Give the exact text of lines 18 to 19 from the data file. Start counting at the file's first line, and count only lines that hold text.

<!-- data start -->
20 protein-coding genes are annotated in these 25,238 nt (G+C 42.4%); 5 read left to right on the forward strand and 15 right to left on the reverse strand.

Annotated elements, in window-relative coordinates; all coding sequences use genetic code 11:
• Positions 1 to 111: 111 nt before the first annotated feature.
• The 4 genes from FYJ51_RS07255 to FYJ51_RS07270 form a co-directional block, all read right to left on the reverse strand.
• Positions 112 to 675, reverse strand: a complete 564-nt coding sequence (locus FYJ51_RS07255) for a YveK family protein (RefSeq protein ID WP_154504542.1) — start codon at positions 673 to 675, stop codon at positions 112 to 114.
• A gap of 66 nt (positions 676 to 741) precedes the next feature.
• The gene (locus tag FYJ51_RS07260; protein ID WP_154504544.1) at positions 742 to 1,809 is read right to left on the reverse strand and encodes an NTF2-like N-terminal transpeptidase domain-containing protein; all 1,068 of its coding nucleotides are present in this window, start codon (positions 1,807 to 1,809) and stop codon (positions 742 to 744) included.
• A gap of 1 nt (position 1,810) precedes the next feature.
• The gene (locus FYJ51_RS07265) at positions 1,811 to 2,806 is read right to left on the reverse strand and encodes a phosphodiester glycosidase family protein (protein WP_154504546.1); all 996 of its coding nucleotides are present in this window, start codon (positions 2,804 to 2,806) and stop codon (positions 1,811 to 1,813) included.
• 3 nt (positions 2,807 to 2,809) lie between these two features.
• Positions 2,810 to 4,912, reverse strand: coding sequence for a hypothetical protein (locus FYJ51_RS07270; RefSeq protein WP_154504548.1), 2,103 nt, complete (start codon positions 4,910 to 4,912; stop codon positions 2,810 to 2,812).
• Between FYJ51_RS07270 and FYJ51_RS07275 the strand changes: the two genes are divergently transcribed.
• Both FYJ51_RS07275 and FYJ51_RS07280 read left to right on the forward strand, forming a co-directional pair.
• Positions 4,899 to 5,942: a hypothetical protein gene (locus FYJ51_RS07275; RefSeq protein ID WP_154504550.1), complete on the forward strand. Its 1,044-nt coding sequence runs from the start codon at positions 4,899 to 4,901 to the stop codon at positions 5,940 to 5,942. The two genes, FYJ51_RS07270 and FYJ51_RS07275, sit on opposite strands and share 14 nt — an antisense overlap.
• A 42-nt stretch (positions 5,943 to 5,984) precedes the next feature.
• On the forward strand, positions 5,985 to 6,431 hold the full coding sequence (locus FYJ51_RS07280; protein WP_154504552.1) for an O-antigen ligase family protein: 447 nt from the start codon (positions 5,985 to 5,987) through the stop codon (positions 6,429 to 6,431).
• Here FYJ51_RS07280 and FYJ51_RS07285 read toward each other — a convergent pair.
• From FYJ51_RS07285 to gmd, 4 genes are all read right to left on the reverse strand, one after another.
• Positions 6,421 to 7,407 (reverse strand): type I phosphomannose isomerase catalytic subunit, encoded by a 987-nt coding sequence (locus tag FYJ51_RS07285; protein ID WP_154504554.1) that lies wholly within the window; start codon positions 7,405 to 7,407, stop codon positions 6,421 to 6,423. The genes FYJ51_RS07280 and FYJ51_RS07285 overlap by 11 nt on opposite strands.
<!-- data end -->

• From FYJ51_RS07285 to gmd, 4 genes are all read right to left on the reverse strand, one after another.
• Positions 6,421 to 7,407 (reverse strand): type I phosphomannose isomerase catalytic subunit, encoded by a 987-nt coding sequence (locus tag FYJ51_RS07285; protein ID WP_154504554.1) that lies wholly within the window; start codon positions 7,405 to 7,407, stop codon positions 6,421 to 6,423. The genes FYJ51_RS07280 and FYJ51_RS07285 overlap by 11 nt on opposite strands.